Wednesday 26 October 2016

Erdogan sends in tanks to thwart the Kurds, not Isil

Robert Fisk

Published 25/08/2016 | 02:30

A Turkish army tank and an armoured vehicle near the border with Syria, in Karkamis, Turkey.
Photo: IHA via AP
A Turkish army tank and an armoured vehicle near the border with Syria, in Karkamis, Turkey. Photo: IHA via AP

How the West would love to believe that Turkey's army in Syria - all 10 tanks of it - are striking at last at everyone's enemy, the blood-soaked cult of the "Islamic State".

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But few in Syria or Turkey will be fooled. Isil have been sitting in Jerablus for many months; it is the advance of the American-armed Kurdish YPG militia along the Turkish border towards Jerablus that worries Recep Tayyip Erdogan.

Russian President Vladimir Putin Photo: AFP/Getty Images
Russian President Vladimir Putin Photo: AFP/Getty Images

And yet again as Turkish troops advanced, he bundled up the YPG (People's Protection Units) - who the Turks believe have connections with the PKK or Kurdistan Workers Party, whom they view as much more dangerous - as "terrorists", along with Isil.

In other words, he's calling both the anti-Assad Isil and the anti-Isil Kurds the enemies of Turkey (as he did after the suicide bombing of a wedding in Gazientep last weekend), lumping his pet hates together.

Only his obsession with Fethullah Gulen, whom he blames for July's failed coup, has been omitted from his latest "battle" objectives in Syria.

Erdogan's latest ally, Vladimir Putin, will have no objections.

At one blow, Turkey strikes - however feebly - at both Isil and the pro-American Kurdish militia with whose apparatchiks Moscow has remained studiously aloof.

The Syrians will know - and surely will have been told - that Putin supports Turkey's little incursion. They will be in no mood to protest since their own government army was fighting the same Kurdish group in the city of Hassakeh until a ceasefire two days ago. Here, too, the YPG was trying to seize Syrian sovereign territory.

Put simply, the YPG is getting too big for its boots. It is using the anti-Isil war to carve out a little homeland inside Syria along the Turkish border and gobbling up as much of Syria as it can before the civil war ends.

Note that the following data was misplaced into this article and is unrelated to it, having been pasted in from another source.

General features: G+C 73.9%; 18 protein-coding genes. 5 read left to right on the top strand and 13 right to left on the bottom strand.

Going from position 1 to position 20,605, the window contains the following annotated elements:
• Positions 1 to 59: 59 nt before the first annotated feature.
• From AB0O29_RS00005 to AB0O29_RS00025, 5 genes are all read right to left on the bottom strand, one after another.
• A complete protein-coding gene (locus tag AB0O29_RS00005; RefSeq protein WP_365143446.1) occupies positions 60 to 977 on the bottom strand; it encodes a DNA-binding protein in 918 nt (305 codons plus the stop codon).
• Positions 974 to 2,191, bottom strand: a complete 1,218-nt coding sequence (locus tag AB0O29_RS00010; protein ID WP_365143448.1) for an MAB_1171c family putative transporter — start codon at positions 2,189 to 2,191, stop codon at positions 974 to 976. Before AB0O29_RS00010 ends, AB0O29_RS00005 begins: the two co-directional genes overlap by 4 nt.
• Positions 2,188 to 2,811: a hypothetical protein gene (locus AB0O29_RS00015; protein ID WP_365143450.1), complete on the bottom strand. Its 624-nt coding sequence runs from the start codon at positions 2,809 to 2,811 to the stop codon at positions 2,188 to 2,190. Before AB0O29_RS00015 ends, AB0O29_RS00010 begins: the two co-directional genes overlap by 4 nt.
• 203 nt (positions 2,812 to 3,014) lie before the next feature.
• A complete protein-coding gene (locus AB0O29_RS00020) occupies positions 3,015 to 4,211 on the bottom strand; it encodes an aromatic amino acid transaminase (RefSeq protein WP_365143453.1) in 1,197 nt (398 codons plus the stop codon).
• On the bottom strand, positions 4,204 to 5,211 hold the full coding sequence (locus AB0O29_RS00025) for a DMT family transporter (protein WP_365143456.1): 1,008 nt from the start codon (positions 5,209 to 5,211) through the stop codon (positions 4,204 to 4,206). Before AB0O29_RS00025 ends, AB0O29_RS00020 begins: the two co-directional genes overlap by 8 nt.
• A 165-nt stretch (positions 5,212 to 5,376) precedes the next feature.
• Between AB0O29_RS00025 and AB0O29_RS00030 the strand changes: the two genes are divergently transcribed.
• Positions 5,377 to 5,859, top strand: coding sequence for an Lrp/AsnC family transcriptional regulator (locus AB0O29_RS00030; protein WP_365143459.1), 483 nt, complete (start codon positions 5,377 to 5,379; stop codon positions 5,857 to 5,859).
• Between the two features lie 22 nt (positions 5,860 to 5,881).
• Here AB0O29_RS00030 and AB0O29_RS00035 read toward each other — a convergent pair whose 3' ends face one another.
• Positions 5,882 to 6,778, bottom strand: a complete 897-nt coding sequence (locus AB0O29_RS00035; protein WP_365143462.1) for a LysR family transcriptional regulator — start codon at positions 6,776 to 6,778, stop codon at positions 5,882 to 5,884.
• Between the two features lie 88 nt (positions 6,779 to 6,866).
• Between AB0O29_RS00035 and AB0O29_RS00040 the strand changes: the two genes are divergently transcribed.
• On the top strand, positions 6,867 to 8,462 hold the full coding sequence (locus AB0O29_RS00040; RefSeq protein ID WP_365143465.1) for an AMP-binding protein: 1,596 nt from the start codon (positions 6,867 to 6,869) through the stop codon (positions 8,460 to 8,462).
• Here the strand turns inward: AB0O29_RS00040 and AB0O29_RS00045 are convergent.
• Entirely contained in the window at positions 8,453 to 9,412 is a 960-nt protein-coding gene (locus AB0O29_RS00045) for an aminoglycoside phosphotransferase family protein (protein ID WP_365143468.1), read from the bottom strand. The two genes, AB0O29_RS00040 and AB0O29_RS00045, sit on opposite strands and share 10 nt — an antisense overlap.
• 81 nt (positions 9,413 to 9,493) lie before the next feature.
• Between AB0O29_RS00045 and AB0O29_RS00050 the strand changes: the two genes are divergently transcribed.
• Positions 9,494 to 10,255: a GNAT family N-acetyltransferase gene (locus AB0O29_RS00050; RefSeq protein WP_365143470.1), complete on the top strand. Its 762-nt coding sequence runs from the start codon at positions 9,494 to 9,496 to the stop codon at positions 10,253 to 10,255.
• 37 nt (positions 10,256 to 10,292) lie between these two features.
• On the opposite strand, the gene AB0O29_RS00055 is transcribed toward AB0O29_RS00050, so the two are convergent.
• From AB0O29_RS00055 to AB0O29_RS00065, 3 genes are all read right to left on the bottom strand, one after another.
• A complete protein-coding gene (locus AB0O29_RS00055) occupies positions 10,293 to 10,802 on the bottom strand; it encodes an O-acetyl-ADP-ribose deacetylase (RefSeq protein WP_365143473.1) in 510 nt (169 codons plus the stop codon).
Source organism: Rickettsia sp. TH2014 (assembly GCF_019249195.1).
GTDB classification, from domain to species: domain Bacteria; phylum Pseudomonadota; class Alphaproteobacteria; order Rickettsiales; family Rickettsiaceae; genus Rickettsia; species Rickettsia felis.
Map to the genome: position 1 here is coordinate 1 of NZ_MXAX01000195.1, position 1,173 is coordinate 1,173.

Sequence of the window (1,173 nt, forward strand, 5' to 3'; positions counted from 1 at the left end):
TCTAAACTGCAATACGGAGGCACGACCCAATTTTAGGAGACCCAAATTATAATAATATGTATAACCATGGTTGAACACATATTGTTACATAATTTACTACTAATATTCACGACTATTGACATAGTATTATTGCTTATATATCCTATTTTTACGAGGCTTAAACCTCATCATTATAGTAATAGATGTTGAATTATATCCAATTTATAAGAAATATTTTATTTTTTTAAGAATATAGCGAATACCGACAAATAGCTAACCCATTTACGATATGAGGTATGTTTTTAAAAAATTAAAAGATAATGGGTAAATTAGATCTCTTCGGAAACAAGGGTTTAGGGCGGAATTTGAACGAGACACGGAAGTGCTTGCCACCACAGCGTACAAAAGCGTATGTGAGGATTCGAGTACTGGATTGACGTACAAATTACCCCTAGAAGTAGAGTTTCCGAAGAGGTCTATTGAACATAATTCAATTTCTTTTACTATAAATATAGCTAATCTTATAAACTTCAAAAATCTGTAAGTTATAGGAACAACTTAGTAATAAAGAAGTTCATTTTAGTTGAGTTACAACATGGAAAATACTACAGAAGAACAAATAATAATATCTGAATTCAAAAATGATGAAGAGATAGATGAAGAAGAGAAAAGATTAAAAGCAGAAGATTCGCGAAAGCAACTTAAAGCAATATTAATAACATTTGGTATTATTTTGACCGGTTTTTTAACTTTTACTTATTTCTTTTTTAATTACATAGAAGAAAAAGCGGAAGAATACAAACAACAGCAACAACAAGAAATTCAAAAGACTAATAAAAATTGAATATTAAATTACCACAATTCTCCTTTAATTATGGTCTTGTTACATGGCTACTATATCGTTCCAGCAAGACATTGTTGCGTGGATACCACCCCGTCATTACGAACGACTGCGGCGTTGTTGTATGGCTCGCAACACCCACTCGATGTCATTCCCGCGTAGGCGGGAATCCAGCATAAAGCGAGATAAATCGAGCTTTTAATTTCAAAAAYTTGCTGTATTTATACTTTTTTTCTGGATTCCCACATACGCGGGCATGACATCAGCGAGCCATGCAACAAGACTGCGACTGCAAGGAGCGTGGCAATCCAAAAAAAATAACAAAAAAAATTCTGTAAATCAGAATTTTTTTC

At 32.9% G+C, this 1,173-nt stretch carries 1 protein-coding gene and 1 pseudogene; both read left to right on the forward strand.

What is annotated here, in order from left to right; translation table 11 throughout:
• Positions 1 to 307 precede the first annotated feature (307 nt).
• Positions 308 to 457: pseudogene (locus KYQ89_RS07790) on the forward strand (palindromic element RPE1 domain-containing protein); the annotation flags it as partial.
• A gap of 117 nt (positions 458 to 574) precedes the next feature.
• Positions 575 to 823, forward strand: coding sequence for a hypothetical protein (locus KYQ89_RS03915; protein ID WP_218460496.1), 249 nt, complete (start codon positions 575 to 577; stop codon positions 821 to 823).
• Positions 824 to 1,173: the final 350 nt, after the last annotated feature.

The Turks don't want a Kurdish mini-state on their frontier any more than the Syrians want to lose territory to the Kurds. The anti-Assad 'Free Syrian Army' is supposed to be among Turkey's little squadron of armour heading for Jerablus but this is likely to be of little interest to Damascus: Syrian troops have long since ceased to regard the FSA as a serious military force and will not worry if its men wish to "martyr" themselves in this Turkish-run operation.

It's all bad news for Isil, of course. And deeply ironic, for it was at the very same Jerablus - under Turkish shellfire today - where TE Lawrence "of Arabia" spent some of the happiest months of his life before the First World War, digging through the ancient ruins of Carcamish, and where he began to frame his affectionate but also deeply racist view of the Arabs.

The sterility of the desert, Lawrence would later write of anyone who lived there "robbed him of compassion and perverted his human kindness to the image of the waste in which he hid".

He wrote of the Arab's "delight in pain" and of how the desert became "a spiritual iceberg, in which was preserved intact but unimproved for all ages a vision of the unity of God." Perhaps Lawrence got closer to the mind of Isil than we might imagine. Now the Turks can discover this for themselves in the new ruins of Jerablus.

Independent News Service

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